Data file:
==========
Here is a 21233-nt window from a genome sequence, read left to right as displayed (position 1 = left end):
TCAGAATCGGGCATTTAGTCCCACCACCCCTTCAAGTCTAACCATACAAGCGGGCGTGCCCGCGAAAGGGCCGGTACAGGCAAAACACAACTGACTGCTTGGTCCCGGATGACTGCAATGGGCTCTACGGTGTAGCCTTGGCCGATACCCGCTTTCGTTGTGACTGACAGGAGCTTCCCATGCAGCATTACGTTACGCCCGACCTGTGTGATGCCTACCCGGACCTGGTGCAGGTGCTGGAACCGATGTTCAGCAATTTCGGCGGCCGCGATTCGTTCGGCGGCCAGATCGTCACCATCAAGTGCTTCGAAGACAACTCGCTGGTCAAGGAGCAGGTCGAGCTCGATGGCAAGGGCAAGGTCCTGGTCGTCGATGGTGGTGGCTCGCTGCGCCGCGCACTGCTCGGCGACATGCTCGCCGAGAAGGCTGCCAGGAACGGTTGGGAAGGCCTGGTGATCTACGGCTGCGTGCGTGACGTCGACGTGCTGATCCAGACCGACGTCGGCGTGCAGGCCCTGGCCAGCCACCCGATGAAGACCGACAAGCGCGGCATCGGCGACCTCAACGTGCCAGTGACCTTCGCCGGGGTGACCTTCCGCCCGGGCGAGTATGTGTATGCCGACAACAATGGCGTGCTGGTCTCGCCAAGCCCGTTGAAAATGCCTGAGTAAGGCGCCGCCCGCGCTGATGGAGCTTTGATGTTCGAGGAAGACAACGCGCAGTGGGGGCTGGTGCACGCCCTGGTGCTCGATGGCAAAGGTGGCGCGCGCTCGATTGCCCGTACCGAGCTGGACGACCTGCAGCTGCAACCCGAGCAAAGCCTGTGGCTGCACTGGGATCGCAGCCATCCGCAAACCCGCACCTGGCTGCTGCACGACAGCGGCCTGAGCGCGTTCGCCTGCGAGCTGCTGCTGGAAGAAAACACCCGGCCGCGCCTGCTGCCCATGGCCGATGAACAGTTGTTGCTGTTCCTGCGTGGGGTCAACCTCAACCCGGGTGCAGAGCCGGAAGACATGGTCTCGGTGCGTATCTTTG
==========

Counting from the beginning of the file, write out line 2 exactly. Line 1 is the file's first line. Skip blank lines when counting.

TCAGAATCGGGCATTTAGTCCCACCACCCCTTCAAGTCTAACCATACAAGCGGGCGTGCCCGCGAAAGGGCCGGTACAGGCAAAACACAACTGACTGCTTGGTCCCGGATGACTGCAATGGGCTCTACGGTGTAGCCTTGGCCGATACCCGCTTTCGTTGTGACTGACAGGAGCTTCCCATGCAGCATTACGTTACGCCCGACCTGTGTGATGCCTACCCGGACCTGGTGCAGGTGCTGGAACCGATGTTCAGCAATTTCGGCGGCCGCGATTCGTTCGGCGGCCAGATCGTCACCATCAAGTGCTTCGAAGACAACTCGCTGGTCAAGGAGCAGGTCGAGCTCGATGGCAAGGGCAAGGTCCTGGTCGTCGATGGTGGTGGCTCGCTGCGCCGCGCACTGCTCGGCGACATGCTCGCCGAGAAGGCTGCCAGGAACGGTTGGGAAGGCCTGGTGATCTACGGCTGCGTGCGTGACGTCGACGTGCTGATCCAGACCGACGTCGGCGTGCAGGCCCTGGCCAGCCACCCGATGAAGACCGACAAGCGCGGCATCGGCGACCTCAACGTGCCAGTGACCTTCGCCGGGGTGACCTTCCGCCCGGGCGAGTATGTGTATGCCGACAACAATGGCGTGCTGGTCTCGCCAAGCCCGTTGAAAATGCCTGAGTAAGGCGCCGCCCGCGCTGATGGAGCTTTGATGTTCGAGGAAGACAACGCGCAGTGGGGGCTGGTGCACGCCCTGGTGCTCGATGGCAAAGGTGGCGCGCGCTCGATTGCCCGTACCGAGCTGGACGACCTGCAGCTGCAACCCGAGCAAAGCCTGTGGCTGCACTGGGATCGCAGCCATCCGCAAACCCGCACCTGGCTGCTGCACGACAGCGGCCTGAGCGCGTTCGCCTGCGAGCTGCTGCTGGAAGAAAACACCCGGCCGCGCCTGCTGCCCATGGCCGATGAACAGTTGTTGCTGTTCCTGCGTGGGGTCAACCTCAACCCGGGTGCAGAGCCGGAAGACATGGTCTCGGTGCGTATCTTTG